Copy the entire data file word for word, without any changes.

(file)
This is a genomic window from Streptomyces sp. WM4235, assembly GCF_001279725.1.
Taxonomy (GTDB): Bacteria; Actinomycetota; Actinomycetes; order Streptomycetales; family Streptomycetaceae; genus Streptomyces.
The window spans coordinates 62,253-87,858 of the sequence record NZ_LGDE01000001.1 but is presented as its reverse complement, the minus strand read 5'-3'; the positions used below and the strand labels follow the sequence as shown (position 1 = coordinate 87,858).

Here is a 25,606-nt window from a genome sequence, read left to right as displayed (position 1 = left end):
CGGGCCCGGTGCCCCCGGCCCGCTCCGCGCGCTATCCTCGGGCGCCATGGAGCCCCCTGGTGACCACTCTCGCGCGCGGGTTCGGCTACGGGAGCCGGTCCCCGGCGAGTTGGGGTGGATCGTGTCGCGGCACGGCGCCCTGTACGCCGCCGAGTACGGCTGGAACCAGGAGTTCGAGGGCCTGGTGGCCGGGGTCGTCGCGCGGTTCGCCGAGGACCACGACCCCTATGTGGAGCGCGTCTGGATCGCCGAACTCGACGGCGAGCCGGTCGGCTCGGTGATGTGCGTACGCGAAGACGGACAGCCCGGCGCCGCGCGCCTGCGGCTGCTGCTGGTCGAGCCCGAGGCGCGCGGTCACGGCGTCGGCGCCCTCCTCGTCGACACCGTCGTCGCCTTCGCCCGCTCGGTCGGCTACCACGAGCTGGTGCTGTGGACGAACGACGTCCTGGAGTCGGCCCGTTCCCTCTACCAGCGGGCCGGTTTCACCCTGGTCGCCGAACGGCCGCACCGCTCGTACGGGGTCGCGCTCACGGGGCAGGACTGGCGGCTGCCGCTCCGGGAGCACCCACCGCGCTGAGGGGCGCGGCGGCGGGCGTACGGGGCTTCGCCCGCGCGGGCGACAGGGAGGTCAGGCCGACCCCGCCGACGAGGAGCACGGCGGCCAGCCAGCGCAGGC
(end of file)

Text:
This is a genomic window from Streptomyces sp. WM4235, assembly GCF_001279725.1.
Taxonomy (GTDB): Bacteria; Actinomycetota; Actinomycetes; order Streptomycetales; family Streptomycetaceae; genus Streptomyces.
The window spans coordinates 62,253-87,858 of the sequence record NZ_LGDE01000001.1 but is presented as its reverse complement, the minus strand read 5'-3'; the positions used below and the strand labels follow the sequence as shown (position 1 = coordinate 87,858).

Here is a 25,606-nt window from a genome sequence, read left to right as displayed (position 1 = left end):
CGGGCCCGGTGCCCCCGGCCCGCTCCGCGCGCTATCCTCGGGCGCCATGGAGCCCCCTGGTGACCACTCTCGCGCGCGGGTTCGGCTACGGGAGCCGGTCCCCGGCGAGTTGGGGTGGATCGTGTCGCGGCACGGCGCCCTGTACGCCGCCGAGTACGGCTGGAACCAGGAGTTCGAGGGCCTGGTGGCCGGGGTCGTCGCGCGGTTCGCCGAGGACCACGACCCCTATGTGGAGCGCGTCTGGATCGCCGAACTCGACGGCGAGCCGGTCGGCTCGGTGATGTGCGTACGCGAAGACGGACAGCCCGGCGCCGCGCGCCTGCGGCTGCTGCTGGTCGAGCCCGAGGCGCGCGGTCACGGCGTCGGCGCCCTCCTCGTCGACACCGTCGTCGCCTTCGCCCGCTCGGTCGGCTACCACGAGCTGGTGCTGTGGACGAACGACGTCCTGGAGTCGGCCCGTTCCCTCTACCAGCGGGCCGGTTTCACCCTGGTCGCCGAACGGCCGCACCGCTCGTACGGGGTCGCGCTCACGGGGCAGGACTGGCGGCTGCCGCTCCGGGAGCACCCACCGCGCTGAGGGGCGCGGCGGCGGGCGTACGGGGCTTCGCCCGCGCGGGCGACAGGGAGGTCAGGCCGACCCCGCCGACGAGGAGCACGGCGGCCAGCCAGCGCAGGC